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arc -faults #175047 02/20/08 05:51 PM
Joined: Mar 2004
Posts: 49
T
tomselectrc Offline OP
Member
have a attic fan in bedroom, need arc-fault? tried a cutler hammer breaker keeps tripping. attic fan about 30 years old. any suggestions inspector wants arc fault

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Re: arc -faults [Re: tomselectrc] #175048 02/20/08 06:32 PM
Joined: Aug 2007
Posts: 853
L
leland Offline
Member
120V 15-20A, in a bedroom, Yes AFCI.
New fan.
Howed the inspector get involved? Remodel?

Re: arc -faults [Re: leland] #175049 02/20/08 06:41 PM
Joined: Jan 2001
Posts: 1,044
Tom Offline
Member
Maybe it is time for a new fan. AFCI's include ground fault protection which trips at about 30ma. The fan that old could have defective insulation which would trip the AFCI. Another thing to investigate, if you haven't already, is the possibility of a grounded neutral conductor which will also cause a trip.


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Re: arc -faults [Re: Tom] #175050 02/20/08 06:44 PM
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Rewired Offline
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"attic fan" as in "in attic, mounted ON the roof" or one of them "whole house fans"??
I didnt think an attic fan needed AFCI

Re: arc -faults [Re: tomselectrc] #175052 02/20/08 08:39 PM
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renosteinke Offline
Cat Servant
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Unless the fan is actually located IN the bedroom ... I don't see where the requirement for the AFCI exists. The code is pretty clear ... every "outlet" ... and a switch is not an outlet.

In a like manner, simply having the fan pull air from the bedroom does not place it 'in' the room. I suppose a bath fan, where the fan is directly mounted to a hole in the ceiling, could be considered 'in' the bedroom. Let there be even a foot of duct, though, and it's not in the bedroom.

Otherwise, I agree that the fan is likely in need of replacement.

Re: arc -faults [Re: renosteinke] #175053 02/20/08 09:04 PM
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Posts: 1,335
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sparkyinak Offline
Member
Put the fan on a different circuit that is not feeding the rooms


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Re: arc -faults [Re: sparkyinak] #175054 02/21/08 07:38 AM
Joined: Mar 2004
Posts: 49
T
tomselectrc Offline OP
Member
the fan is on it's own curcit,it is in the stairway that is in the bedroom. it is not in the attic.it is a 2 speed fan . check out all connection. next step is to see if breaker is bad.are there any exceptions to the arc-fault rule that i have missed?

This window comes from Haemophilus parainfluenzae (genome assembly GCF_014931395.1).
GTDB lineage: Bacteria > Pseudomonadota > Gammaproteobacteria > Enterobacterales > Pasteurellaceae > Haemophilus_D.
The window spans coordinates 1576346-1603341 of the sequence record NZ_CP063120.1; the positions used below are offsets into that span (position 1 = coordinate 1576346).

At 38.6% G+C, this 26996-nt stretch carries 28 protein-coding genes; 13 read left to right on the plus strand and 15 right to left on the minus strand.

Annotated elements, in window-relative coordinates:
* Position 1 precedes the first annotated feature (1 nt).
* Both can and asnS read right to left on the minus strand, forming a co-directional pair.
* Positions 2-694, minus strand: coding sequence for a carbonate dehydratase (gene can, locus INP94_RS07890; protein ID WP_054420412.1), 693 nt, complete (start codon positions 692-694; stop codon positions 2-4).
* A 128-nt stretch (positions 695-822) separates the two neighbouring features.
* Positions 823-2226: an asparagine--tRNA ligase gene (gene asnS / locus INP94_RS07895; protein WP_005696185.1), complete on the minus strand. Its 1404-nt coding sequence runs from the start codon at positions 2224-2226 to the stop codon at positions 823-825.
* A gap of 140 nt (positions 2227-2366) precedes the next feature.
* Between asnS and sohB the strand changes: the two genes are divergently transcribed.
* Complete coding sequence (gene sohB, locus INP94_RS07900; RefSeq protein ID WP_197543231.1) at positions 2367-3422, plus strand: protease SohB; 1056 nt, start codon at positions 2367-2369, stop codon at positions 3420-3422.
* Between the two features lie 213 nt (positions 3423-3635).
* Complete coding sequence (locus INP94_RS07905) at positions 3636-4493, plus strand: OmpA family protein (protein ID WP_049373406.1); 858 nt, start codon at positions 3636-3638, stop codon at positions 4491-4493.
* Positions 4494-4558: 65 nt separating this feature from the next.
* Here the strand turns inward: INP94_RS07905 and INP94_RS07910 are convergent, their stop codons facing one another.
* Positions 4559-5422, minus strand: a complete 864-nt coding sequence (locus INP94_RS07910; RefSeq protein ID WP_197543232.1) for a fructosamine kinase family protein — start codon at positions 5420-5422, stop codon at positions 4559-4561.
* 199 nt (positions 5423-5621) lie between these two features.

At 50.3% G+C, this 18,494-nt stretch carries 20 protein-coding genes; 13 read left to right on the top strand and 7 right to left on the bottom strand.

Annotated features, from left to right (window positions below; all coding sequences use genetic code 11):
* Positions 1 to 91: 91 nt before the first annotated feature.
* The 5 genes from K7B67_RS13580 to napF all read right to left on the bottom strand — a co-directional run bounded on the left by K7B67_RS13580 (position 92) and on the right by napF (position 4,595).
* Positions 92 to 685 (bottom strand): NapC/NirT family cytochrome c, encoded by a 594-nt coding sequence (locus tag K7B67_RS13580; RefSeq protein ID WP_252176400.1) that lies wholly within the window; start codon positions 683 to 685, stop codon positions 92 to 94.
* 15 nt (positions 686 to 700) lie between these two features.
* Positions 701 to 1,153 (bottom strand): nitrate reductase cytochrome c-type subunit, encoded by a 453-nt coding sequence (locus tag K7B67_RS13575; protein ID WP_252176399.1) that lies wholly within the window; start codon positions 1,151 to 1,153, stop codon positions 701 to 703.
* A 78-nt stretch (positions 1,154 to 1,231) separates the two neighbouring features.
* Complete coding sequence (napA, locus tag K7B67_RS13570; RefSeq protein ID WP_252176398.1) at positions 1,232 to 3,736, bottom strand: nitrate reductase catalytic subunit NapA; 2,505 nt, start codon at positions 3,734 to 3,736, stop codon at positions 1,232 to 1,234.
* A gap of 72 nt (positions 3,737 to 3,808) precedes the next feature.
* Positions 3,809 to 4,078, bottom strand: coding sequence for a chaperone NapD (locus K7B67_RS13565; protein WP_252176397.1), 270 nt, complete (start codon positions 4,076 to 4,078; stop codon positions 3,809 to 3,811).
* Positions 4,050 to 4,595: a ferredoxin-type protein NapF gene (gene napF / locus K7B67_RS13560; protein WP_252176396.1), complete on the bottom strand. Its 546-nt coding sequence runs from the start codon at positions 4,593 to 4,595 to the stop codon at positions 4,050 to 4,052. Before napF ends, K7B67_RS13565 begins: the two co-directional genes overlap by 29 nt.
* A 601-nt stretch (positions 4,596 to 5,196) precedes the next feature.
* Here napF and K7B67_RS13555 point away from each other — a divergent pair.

Re: arc -faults [Re: tomselectrc] #175065 02/21/08 03:11 PM
Joined: Apr 2003
Posts: 139
B
BPHgravity Offline
Member
Exchanging the breaker to see if it is defective is a quick and easy way to eliminate that from the equation.

However, I agree with several of the above statements regarding the age of the equipment and it being the likely problem. 30 year old equipment will simply not be compatable with AFCI technology.

While it may not be practical or economically feasible to replace the entire fan assembly, you may be able to simply replace the motor and controller components.


Bryan P. Holland, ECO.
Secretary - IAEI Florida Chapter
Re: arc -faults [Re: BPHgravity] #175068 02/21/08 04:45 PM
Joined: Jul 2004
Posts: 9,569
G
gfretwell Online Content
Member
Since this is an individual circuit it should be pretty easy to diagnose. At the panel (with the breaker off) check for continuity between the ground and neutral when disconnected from the bus. If it is anything but infinity that is probably the trouble (ground neutral short). Work your way back to the motor until you find it. Next step would be to temporarily hook it up to a regular breaker and hang your clamp on across the ground. It should stay zero. If you have something, I would suspect an intermittent grounded motor winding (real ground fault).


Greg Fretwell
Re: arc -faults [Re: gfretwell] #175092 02/22/08 08:37 AM
Joined: Mar 2004
Posts: 49
T
tomselectrc Offline OP
Member
thanks for the feedback i'm going to see if i can move the switch on the stairway landing hopefully he will except that instead of changeing the motor

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